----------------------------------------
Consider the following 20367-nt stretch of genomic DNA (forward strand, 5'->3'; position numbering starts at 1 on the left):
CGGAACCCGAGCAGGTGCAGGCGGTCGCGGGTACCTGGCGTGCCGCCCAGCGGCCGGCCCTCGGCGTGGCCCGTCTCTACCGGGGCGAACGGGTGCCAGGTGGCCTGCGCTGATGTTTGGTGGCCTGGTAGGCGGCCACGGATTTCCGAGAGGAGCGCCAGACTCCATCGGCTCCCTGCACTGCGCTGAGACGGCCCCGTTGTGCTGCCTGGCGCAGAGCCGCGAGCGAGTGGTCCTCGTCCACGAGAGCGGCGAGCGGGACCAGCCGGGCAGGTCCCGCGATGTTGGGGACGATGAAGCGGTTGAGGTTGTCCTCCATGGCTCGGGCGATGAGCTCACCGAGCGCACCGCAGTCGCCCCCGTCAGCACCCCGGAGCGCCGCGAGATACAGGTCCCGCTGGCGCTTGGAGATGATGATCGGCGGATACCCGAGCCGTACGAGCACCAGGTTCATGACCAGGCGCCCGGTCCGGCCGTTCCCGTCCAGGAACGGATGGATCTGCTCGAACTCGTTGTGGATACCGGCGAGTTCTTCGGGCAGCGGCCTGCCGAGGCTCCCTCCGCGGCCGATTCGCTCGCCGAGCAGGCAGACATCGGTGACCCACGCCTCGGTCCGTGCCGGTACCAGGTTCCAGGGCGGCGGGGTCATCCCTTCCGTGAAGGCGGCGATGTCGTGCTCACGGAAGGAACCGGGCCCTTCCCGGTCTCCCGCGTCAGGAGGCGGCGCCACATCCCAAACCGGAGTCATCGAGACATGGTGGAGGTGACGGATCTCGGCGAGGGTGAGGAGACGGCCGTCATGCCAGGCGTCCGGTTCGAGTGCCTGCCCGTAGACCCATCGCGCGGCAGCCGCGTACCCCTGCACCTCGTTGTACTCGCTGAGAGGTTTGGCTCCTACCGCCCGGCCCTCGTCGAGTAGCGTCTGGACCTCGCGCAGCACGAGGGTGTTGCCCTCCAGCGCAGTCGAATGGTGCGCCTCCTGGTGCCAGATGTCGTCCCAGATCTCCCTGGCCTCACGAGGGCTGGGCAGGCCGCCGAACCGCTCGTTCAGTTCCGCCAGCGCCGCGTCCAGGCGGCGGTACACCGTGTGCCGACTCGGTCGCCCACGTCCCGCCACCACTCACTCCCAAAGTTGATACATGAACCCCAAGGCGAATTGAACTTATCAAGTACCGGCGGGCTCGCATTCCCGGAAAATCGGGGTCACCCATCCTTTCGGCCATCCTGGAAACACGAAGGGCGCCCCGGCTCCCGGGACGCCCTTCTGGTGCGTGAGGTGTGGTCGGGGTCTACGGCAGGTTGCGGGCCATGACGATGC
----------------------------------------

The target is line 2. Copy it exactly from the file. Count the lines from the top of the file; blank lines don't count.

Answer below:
CGGAACCCGAGCAGGTGCAGGCGGTCGCGGGTACCTGGCGTGCCGCCCAGCGGCCGGCCCTCGGCGTGGCCCGTCTCTACCGGGGCGAACGGGTGCCAGGTGGCCTGCGCTGATGTTTGGTGGCCTGGTAGGCGGCCACGGATTTCCGAGAGGAGCGCCAGACTCCATCGGCTCCCTGCACTGCGCTGAGACGGCCCCGTTGTGCTGCCTGGCGCAGAGCCGCGAGCGAGTGGTCCTCGTCCACGAGAGCGGCGAGCGGGACCAGCCGGGCAGGTCCCGCGATGTTGGGGACGATGAAGCGGTTGAGGTTGTCCTCCATGGCTCGGGCGATGAGCTCACCGAGCGCACCGCAGTCGCCCCCGTCAGCACCCCGGAGCGCCGCGAGATACAGGTCCCGCTGGCGCTTGGAGATGATGATCGGCGGATACCCGAGCCGTACGAGCACCAGGTTCATGACCAGGCGCCCGGTCCGGCCGTTCCCGTCCAGGAACGGATGGATCTGCTCGAACTCGTTGTGGATACCGGCGAGTTCTTCGGGCAGCGGCCTGCCGAGGCTCCCTCCGCGGCCGATTCGCTCGCCGAGCAGGCAGACATCGGTGACCCACGCCTCGGTCCGTGCCGGTACCAGGTTCCAGGGCGGCGGGGTCATCCCTTCCGTGAAGGCGGCGATGTCGTGCTCACGGAAGGAACCGGGCCCTTCCCGGTCTCCCGCGTCAGGAGGCGGCGCCACATCCCAAACCGGAGTCATCGAGACATGGTGGAGGTGACGGATCTCGGCGAGGGTGAGGAGACGGCCGTCATGCCAGGCGTCCGGTTCGAGTGCCTGCCCGTAGACCCATCGCGCGGCAGCCGCGTACCCCTGCACCTCGTTGTACTCGCTGAGAGGTTTGGCTCCTACCGCCCGGCCCTCGTCGAGTAGCGTCTGGACCTCGCGCAGCACGAGGGTGTTGCCCTCCAGCGCAGTCGAATGGTGCGCCTCCTGGTGCCAGATGTCGTCCCAGATCTCCCTGGCCTCACGAGGGCTGGGCAGGCCGCCGAACCGCTCGTTCAGTTCCGCCAGCGCCGCGTCCAGGCGGCGGTACACCGTGTGCCGACTCGGTCGCCCACGTCCCGCCACCACTCACTCCCAAAGTTGATACATGAACCCCAAGGCGAATTGAACTTATCAAGTACCGGCGGGCTCGCATTCCCGGAAAATCGGGGTCACCCATCCTTTCGGCCATCCTGGAAACACGAAGGGCGCCCCGGCTCCCGGGACGCCCTTCTGGTGCGTGAGGTGTGGTCGGGGTCTACGGCAGGTTGCGGGCCATGACGATGC